“Speaking to theme of our use of the system, creating a return on investment, eConnect has theoretically created million-dollar differences to our company’s bottom line as issues or thefts which may not have been found, certainly not in as expedient a fashion, would have continued to be a costly and ultimately mounting liability,” said Jeff Murphy, The Cosmopolitan’s surveillance and gaming intelligence director.

Valentino said the system’s initial cost was $250,000.

The Cosmopolitan this year implemented another eConnect product, Casino Connect. This product has several facets, but The Cosmopolitan implemented the ratings system.

Murphy said the system reduces the occurrences in “comp scams, theft, and ratings advantage play within the casino setting.”

Many other Las Vegas casino properties also use eConnect’s products including Bellagio, The Venetian, Palazzo and the Palms.

“We have about 34 percent of the existing casinos with more than 150 installations around the country and the world including Singapore and Macau,” Valentino said.

The first implementation, however, was overseas in Macau’s Galaxy Casino. There, casino operators wanted to protect their baccarat operations and rating system, as did The Cosmopolitan.

EConnect, under the Casino Connect umbrella, designed a program that tracked cards dealt from an electronic shoe. The manufacturers of the shoe itself use several systems: invisible ink, small camera-based sensors and camera-based sensors that look for a specific marking — this type allows the casino to use only a specific deck of cards made by the shoe manufacturer.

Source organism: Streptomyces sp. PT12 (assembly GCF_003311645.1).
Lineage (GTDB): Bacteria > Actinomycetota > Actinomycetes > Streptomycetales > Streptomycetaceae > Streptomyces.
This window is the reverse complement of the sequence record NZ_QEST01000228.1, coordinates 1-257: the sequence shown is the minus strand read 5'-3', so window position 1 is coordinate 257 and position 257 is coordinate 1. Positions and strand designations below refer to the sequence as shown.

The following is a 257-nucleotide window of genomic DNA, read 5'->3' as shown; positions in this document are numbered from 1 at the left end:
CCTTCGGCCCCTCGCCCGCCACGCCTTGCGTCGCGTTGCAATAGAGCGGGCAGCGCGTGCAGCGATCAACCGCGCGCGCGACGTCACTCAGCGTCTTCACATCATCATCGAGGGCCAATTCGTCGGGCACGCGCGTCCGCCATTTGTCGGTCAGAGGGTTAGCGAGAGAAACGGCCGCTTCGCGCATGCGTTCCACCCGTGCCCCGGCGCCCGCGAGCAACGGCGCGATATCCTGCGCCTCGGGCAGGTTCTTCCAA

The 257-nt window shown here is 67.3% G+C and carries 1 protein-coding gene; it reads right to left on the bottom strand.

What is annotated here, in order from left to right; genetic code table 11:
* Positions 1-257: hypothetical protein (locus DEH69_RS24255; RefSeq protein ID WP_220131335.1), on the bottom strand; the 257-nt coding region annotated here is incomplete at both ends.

The casino was most concerned with someone palming cards, Valentino said.

“If they had a losing table, that’s when they started to look at it,” Valentino said. “They would get alerts and notifications.”

The casino also implemented eConnect’s rating system, which Valentino said exposed a lot of fraudulent activity from within the organization.

“They were just rating friends and family,” Valentino said. “They would get free rooms, ferry rides, airline tickets, and they weren’t even actually playing.”

The system has other analytical tools. One of them, which Valentino called Pace of Play, measures how fast a casino game moves. This system was built for casinos wanting to know how many dealers they needed to deploy to serve the number of people at the tables.

“By analyzing the speed of the game, the casino can determine if they should be opening up other tables, or if they should be increasing the bet minimums,” Valentino said. “They try to get that perfect mix.”

Beyond casinos, this type of analysis can thrive in retail.

EConnect lets clients count the number of people in line against how many employees are working. Based on how many people are in line, the program estimates each customer’s value and calculates what the store should to maximize revenue. Valentino said the system can tell his customers whether they need to hire more employees or retrain the ones they already have do their jobs better.

The company’s headquarters is on West Sahara Avenue. It also has its Asian headquarters in Macau and an engineering office in Kalispell, Mont.